Whitney Biennial
Whitney Museum of American Art, New York City
Through May 26.

I went into the Whitney Biennial on a bright, windy day, and when I came out, the sun was behind a cloud and I had a knotty pain between my shoulder blades. Through this bit of objective correlative, you may understand what kind of time I had.

The Biennial means to show us the state-this-very-minute of contemporary art in America. That it usually only shows us the state of art in New York (with a nod to L.A. and a few trips into the sticks) is simply something we accept. That it fails to address any number of social agendas is something we expect (usually with relief). The issue tends to be not whether the Biennial will fail, but how it will fail, in whose eyes, and in answering what question.

In this particular exhibition on this particular year, the artists seem to have shied away from answering any question at all, in favor of letting viewers construct meaning for themselves. I've always been in favor of yanking the viewer out of his passive role, and there's a lot of work in the Biennial that I suspect would have thrilled me had I found it alone in a gallery. I would have loved the submersed surround-sound experience of Meredith Monk's abstracted voices, or Richard Chartier's "microsounds," nearly silent but not quite. Had I stumbled onto Salon de Fleurus in its downtown location, oddly populated with unexplained art objects--books, prints, musical instruments--the puzzle it presents would have been a treat. But why not here at the Whitney? Why did this exhibition feel like room after room full of... emptiness?

I am more or less a meaning junkie, but I am not opposed to meaninglessness when it is the subject of a work. A work about meaninglessness has its own set of meanings and pretty much denies, in fact, its own meaninglessness simply by the fact of its existence. But this, in the aggregate, registers as something else, as art gesturing at the idea of meaning, at the idea of pulling code out of chaos, sculpture out of garbage, documented events out of randomness. None of these is a bad idea (I have seen much good work made out of all of them), but a gesture toward art is not an act of art.

In his introduction to the Biennial catalogue, curator Lawrence R. Rinder brings--as he unavoidably must--the impact of 9/11 into the equation of what art is, and what artists do: "[A]rtists are a profound resource for a society that has both been robbed of a potent symbol and is casting about for new images and metaphors to express the character of life in this shaken world."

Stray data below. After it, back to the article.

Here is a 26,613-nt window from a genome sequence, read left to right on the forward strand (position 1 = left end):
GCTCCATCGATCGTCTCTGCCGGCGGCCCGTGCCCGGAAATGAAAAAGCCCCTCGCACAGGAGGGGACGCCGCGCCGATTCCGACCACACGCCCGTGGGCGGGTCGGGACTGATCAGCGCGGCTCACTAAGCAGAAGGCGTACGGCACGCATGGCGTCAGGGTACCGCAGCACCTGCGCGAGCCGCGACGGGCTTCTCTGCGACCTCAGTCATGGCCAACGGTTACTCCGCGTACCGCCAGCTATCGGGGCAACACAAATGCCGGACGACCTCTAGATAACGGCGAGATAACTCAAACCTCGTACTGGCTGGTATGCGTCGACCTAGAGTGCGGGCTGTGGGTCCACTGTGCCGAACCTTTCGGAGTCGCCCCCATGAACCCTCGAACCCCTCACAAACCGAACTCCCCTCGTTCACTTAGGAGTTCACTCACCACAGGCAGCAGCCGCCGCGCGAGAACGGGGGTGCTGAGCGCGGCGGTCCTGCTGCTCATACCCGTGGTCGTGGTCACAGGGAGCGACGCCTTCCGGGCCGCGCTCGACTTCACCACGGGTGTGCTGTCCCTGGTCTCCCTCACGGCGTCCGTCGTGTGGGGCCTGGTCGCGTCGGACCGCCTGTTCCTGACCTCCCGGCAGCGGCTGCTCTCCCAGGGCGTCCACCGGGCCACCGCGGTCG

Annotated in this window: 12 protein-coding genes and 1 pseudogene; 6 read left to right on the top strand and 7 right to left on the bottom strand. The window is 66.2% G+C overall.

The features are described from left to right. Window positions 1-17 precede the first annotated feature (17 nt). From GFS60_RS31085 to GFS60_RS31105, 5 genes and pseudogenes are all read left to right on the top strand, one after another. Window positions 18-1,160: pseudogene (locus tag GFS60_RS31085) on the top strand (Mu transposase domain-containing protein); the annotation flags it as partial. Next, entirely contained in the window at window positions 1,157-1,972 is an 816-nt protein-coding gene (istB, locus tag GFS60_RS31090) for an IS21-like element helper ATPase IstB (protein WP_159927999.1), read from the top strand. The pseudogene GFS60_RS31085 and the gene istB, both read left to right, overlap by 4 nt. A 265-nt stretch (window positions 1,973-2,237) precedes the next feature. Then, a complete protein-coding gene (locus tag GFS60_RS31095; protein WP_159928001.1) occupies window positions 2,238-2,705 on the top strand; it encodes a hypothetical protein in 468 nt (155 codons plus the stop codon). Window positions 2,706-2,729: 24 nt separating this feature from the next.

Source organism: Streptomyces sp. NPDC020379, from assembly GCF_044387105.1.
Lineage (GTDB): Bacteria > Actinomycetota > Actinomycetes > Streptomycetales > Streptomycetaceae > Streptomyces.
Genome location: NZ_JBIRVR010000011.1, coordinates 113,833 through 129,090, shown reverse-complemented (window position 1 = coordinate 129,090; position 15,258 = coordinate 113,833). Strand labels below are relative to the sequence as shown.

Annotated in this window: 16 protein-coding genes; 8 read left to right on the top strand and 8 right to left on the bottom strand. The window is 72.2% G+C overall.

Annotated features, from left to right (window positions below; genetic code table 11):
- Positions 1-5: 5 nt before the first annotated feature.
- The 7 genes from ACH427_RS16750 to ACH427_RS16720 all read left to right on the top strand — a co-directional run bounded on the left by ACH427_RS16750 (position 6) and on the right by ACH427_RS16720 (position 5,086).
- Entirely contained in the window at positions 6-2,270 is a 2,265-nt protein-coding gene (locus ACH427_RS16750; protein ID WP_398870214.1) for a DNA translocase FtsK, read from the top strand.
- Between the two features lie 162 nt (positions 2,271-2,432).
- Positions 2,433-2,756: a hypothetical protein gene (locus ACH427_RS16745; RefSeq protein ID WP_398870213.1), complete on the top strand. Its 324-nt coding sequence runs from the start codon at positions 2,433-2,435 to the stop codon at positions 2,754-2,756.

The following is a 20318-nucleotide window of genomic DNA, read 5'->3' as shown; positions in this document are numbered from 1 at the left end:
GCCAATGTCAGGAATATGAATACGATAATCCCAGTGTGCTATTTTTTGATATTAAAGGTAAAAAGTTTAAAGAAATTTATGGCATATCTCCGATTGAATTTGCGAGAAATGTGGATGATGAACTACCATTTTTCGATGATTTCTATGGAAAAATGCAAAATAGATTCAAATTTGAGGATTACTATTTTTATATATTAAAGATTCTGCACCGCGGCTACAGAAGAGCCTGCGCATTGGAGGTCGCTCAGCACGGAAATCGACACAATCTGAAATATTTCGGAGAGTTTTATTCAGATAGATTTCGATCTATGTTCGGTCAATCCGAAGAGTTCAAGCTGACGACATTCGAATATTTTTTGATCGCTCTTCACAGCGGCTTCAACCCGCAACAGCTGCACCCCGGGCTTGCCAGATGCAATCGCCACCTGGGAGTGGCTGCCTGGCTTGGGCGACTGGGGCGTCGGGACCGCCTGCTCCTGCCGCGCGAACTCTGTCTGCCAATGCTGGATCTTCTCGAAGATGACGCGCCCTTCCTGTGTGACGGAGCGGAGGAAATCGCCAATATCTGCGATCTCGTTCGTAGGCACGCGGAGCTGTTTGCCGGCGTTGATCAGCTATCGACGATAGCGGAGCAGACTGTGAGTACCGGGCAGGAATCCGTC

Rinder is a smart guy, but he seems to have unwittingly located his exhibition's weakness in what he deems its strength. It feels like the artists are casting around for images, are unsure and shaken about what their work is meant to do. Hence Hirsch Perlman's photographs of shifting piles of garbage in his studio. Hence Ken Feingold's talking mannequin heads saying things like, "I can say things that have no meaning."

This takes all the fun out of ambivalence, which needs something to work against (such as certainty) in order to have any meaning at all. It's fake inquiry--bearing all the hallmarks of obsession--without actually investigating anything. The viewer ends up grasping at authenticity in strange places: in architecture projects, films, other things that typically exist at art's periphery. Which is not a bad thing, but what does it mean for the future of museum exhibitions?

My favorite works--a long wool-felt cutout by Arturo Herrera suggesting a crowded woodscape, and Anne Wilson's painstaking deconstruction of lace--both worked toward meaning, even if that meaning remained elusive, instead of leaving the viewer in a lurch. Jim Campbell's LED sculptures specifically explore their reason for being, by looking at the moment that electronic information becomes something we understand.

These were the exceptions, however. Most of the Biennial takes place in dark little rooms showing inscrutable films about the randomness of interpretation. I began to wonder if the Biennial has gone past usefulness. I am wondering still.